Remember that your guests are travelling to celebrate your weekend, so they shouldn’t be expected to travel much more than 45 minutes to your rehearsal dinner.
Wherever possible, it’s always appreciated if you provide clear directions or even transportation.
How Formal Should the Rehearsal Dinner Be?
The rehearsal dinner can be as formal or informal as you like, depending on your budget and desires.
However, many couples try to keep the rehearsal dinner on theme with the wedding, so the dinner feels like an extension of the wedding itself and blends seamlessly into the rest of the weekend.
Sometimes when the couple is having a traditional wedding, they want a conventional rehearsal dinner to set the tone, but sometimes they want to have something that feels more relaxed and easy.
There are no rules. We have made fantastic rehearsal dinners where the guests never sat down, and music played all night.
Steps to Planning a Rehearsal Dinner
Ready to plan a wedding rehearsal dinner? We’ve broken the planning down into ten steps.
Decide Who Will Host
Traditionally, the groom’s parents take care of the rehearsal dinner, but these days, anything goes.
If both sets of parents are splitting the wedding cost, then perhaps you and your partner may want to pay for the rehearsal dinner.
Talk with your partner and your parents to find the best solution for your situation.
Choose a Fun Theme
A fun way to kick off the wedding weekend is to incorporate a theme into your rehearsal dinner.
You can build the party around your cultural background or play up the wedding’s location.
Pick a theme that’s unique to you and your partner’s interests.
Consider an outdoor barbecue, a seaside bonfire with s’mores, or a taco night/backyard fiesta featuring your favourite food trucks.
Pick a Unique Location
Whether you pick a favourite family restaurant or a place with sentimental value to the couple, you have options.
We love a rehearsal dinner that is intimately held at a family home.
Or, if your wedding venue is at a hotel, consider spots in the hotel that are more unique than the traditional wedding locations.
Around the hotel pool, in a charming bar, or even a large guest suite with a view.
Create the Guest List
The rehearsal dinner guest list typically includes close family members and anyone participating in the wedding ceremony (including the officiant), plus their spouses or dates.
It’s also considerate to invite your out-of-town guests to the festivities.
However, if you end up with a long list of people to include, you can keep costs down by serving only cocktails and hors d’oeuvres or desserts instead of a full meal.
The rehearsal dinner schedule is traditionally held the night before the wedding, most often on a Friday.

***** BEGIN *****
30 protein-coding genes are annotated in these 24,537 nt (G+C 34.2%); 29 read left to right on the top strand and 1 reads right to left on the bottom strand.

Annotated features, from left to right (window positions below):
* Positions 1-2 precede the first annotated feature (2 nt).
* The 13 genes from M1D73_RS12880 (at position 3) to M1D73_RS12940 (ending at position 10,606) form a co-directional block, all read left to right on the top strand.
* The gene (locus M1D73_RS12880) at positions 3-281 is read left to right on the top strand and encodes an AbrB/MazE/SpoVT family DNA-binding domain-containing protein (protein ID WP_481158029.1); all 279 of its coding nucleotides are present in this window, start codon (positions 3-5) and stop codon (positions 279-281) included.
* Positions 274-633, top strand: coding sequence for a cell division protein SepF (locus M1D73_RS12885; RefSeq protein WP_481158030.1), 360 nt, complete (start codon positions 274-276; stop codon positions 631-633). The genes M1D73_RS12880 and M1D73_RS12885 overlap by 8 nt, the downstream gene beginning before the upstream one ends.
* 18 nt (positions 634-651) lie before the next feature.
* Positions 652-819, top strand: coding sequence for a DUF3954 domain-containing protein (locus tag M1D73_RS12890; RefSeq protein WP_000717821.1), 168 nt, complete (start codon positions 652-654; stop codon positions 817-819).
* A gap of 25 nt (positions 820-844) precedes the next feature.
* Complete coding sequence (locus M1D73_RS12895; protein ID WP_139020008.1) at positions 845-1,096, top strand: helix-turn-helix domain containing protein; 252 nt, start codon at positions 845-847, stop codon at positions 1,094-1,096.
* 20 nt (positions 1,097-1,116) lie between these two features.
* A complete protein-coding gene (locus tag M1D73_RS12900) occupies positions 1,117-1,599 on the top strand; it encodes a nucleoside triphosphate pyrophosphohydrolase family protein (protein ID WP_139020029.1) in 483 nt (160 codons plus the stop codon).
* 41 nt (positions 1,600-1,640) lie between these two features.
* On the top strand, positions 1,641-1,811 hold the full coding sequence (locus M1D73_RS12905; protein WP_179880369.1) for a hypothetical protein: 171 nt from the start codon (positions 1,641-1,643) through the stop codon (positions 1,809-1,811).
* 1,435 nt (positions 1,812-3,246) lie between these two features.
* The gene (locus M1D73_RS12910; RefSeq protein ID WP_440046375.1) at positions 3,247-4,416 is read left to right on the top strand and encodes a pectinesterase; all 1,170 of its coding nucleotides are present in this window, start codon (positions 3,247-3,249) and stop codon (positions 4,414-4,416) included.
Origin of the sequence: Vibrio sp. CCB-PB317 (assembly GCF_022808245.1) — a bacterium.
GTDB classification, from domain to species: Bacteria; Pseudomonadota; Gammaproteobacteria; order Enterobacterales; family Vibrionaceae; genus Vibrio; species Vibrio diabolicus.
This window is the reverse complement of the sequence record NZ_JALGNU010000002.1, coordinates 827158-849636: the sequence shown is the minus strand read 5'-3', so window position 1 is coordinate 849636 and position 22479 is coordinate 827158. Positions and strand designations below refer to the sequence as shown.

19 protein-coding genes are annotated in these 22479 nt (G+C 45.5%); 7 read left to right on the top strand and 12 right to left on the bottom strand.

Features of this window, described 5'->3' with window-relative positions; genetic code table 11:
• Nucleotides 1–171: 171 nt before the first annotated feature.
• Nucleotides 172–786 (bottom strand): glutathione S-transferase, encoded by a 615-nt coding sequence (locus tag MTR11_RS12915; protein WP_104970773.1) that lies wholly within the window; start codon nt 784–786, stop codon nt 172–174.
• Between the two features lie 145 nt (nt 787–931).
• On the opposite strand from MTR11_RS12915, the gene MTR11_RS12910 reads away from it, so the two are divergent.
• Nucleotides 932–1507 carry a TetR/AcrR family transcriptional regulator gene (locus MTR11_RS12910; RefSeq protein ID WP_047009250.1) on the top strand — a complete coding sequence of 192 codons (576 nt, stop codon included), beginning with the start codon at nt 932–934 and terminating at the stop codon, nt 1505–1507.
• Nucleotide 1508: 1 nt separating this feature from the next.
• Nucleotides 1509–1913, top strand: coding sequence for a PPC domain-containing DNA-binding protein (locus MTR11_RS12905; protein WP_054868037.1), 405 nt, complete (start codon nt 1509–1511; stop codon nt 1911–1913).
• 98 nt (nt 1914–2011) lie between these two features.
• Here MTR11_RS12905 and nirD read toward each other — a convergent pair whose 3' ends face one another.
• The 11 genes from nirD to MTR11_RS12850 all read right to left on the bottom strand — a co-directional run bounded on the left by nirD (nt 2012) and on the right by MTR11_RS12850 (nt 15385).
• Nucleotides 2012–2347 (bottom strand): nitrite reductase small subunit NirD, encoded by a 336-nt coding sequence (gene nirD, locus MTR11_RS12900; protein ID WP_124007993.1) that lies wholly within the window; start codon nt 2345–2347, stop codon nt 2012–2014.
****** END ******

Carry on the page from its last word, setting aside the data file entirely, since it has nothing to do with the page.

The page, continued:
Usually, the ceremony rehearsal begins around 5:30 p.m. and typically lasts about 30 to 45 minutes.
The dinner takes place immediately after the rehearsal, usually around 7 p.m.
For a Sunday or holiday wedding, you have more options, and some couples decide to hold the rehearsal dinner two nights before the wedding so that everyone has more time to relax and recuperate before the big day.
If most attendees won’t be arriving until late on the eve of your wedding, a breakfast celebration on the morning of the wedding is also a possibility.
Plan Out Your Menu
Whether you plan on hosting the rehearsal dinner at your favourite restaurant or a banquet hall (in which case, you’ll need to hire catering), be sure to get your menu squared away early on in the planning stages.
When in doubt, consider serving up hometown favourites as a way of introducing out-of-town guests to your local cuisine.
Who doesn’t love Chicago pizza, New Orleans Cajun, Tex-Mex, and Maine lobster? Of course, your guests will eat it up.
Plan to Pass the Mic
While it’s customary for the host to welcome guests at the beginning of the party, some guests may also want to get up and give a quick toast. Couples should pick an emcee for the evening who can oversee all of the toasts and speeches.
Don’t be surprised if there’s as much roasting as there is toasting—and take it all in good humour.
You and your partner should also plan on making short speeches yourselves (either after the host does or just before the evening ends).
Give Gifts to the Wedding Party
The rehearsal dinner is the traditional time to present gifts to members of the wedding party (especially if the facilities are items you’d like them to wear during the wedding).
Feel free to take a moment to thank your parents for their love, guidance, and support—any gifts you have for them can also be handed out at this time.
Take Care of Any Last-Minute Reminders
Before the dinner comes to an end, take a moment to slip in any announcements about the wedding day.
Double-check that everyone in the wedding party knows what items they’re supposed to bring and when and where they’re expected to arrive to get ready. Too busy with life to really plan your wedding in detail? Have someone else do it for you and check out our list of Wedding Planners in Melbourne to help take the stress away.
If you have a larger audience, remind guests about any activities for them the next day, as well as any pick-up times and locations for transportation you’ve arranged to get them to and from the ceremony.
Remember to Have Fun
After you and your partner have worked so hard to plan your wedding together, you deserve to enjoy this evening with each other and your loved ones.
Plan for something fun, and your rehearsal dinner will be stress-free.